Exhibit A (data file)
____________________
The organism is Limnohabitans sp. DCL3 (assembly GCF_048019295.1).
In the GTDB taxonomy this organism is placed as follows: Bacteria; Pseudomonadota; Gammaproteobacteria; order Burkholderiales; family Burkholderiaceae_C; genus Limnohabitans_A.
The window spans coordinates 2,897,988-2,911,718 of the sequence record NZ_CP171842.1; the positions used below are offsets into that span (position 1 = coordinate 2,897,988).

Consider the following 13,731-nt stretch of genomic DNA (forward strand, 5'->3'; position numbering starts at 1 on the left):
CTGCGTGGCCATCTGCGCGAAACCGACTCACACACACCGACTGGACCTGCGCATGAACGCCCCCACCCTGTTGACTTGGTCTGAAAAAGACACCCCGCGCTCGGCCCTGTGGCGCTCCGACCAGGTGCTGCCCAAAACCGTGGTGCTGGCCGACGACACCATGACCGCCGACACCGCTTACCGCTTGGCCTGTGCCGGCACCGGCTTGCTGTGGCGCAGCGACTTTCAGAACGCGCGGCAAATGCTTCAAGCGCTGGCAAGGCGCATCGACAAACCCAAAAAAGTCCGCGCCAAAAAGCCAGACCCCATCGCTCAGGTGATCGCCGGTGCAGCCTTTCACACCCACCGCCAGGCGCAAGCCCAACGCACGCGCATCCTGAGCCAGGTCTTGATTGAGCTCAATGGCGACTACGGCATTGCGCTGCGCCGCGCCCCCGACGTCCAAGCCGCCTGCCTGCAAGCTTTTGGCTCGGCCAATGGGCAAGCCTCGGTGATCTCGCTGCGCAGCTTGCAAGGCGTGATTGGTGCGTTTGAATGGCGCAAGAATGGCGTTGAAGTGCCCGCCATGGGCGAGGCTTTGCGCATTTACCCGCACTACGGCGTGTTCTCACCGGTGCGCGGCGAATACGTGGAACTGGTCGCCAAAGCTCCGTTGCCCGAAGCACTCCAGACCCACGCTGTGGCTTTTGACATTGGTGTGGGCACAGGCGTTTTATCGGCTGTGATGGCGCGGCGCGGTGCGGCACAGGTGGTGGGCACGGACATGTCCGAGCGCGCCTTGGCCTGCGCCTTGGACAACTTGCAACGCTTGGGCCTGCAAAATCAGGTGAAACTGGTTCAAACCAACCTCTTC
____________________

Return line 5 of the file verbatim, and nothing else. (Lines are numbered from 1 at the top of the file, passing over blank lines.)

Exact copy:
CTGCGTGGCCATCTGCGCGAAACCGACTCACACACACCGACTGGACCTGCGCATGAACGCCCCCACCCTGTTGACTTGGTCTGAAAAAGACACCCCGCGCTCGGCCCTGTGGCGCTCCGACCAGGTGCTGCCCAAAACCGTGGTGCTGGCCGACGACACCATGACCGCCGACACCGCTTACCGCTTGGCCTGTGCCGGCACCGGCTTGCTGTGGCGCAGCGACTTTCAGAACGCGCGGCAAATGCTTCAAGCGCTGGCAAGGCGCATCGACAAACCCAAAAAAGTCCGCGCCAAAAAGCCAGACCCCATCGCTCAGGTGATCGCCGGTGCAGCCTTTCACACCCACCGCCAGGCGCAAGCCCAACGCACGCGCATCCTGAGCCAGGTCTTGATTGAGCTCAATGGCGACTACGGCATTGCGCTGCGCCGCGCCCCCGACGTCCAAGCCGCCTGCCTGCAAGCTTTTGGCTCGGCCAATGGGCAAGCCTCGGTGATCTCGCTGCGCAGCTTGCAAGGCGTGATTGGTGCGTTTGAATGGCGCAAGAATGGCGTTGAAGTGCCCGCCATGGGCGAGGCTTTGCGCATTTACCCGCACTACGGCGTGTTCTCACCGGTGCGCGGCGAATACGTGGAACTGGTCGCCAAAGCTCCGTTGCCCGAAGCACTCCAGACCCACGCTGTGGCTTTTGACATTGGTGTGGGCACAGGCGTTTTATCGGCTGTGATGGCGCGGCGCGGTGCGGCACAGGTGGTGGGCACGGACATGTCCGAGCGCGCCTTGGCCTGCGCCTTGGACAACTTGCAACGCTTGGGCCTGCAAAATCAGGTGAAACTGGTTCAAACCAACCTCTTC